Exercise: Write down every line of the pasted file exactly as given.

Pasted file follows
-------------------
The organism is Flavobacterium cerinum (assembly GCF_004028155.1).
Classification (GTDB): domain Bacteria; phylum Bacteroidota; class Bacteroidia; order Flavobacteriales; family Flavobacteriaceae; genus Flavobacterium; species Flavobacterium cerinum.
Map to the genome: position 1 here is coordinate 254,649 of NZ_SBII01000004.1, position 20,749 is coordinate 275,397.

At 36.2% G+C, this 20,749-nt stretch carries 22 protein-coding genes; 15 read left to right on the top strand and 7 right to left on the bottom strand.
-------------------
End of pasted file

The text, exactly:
The organism is Flavobacterium cerinum (assembly GCF_004028155.1).
Classification (GTDB): domain Bacteria; phylum Bacteroidota; class Bacteroidia; order Flavobacteriales; family Flavobacteriaceae; genus Flavobacterium; species Flavobacterium cerinum.
Map to the genome: position 1 here is coordinate 254,649 of NZ_SBII01000004.1, position 20,749 is coordinate 275,397.

At 36.2% G+C, this 20,749-nt stretch carries 22 protein-coding genes; 15 read left to right on the top strand and 7 right to left on the bottom strand.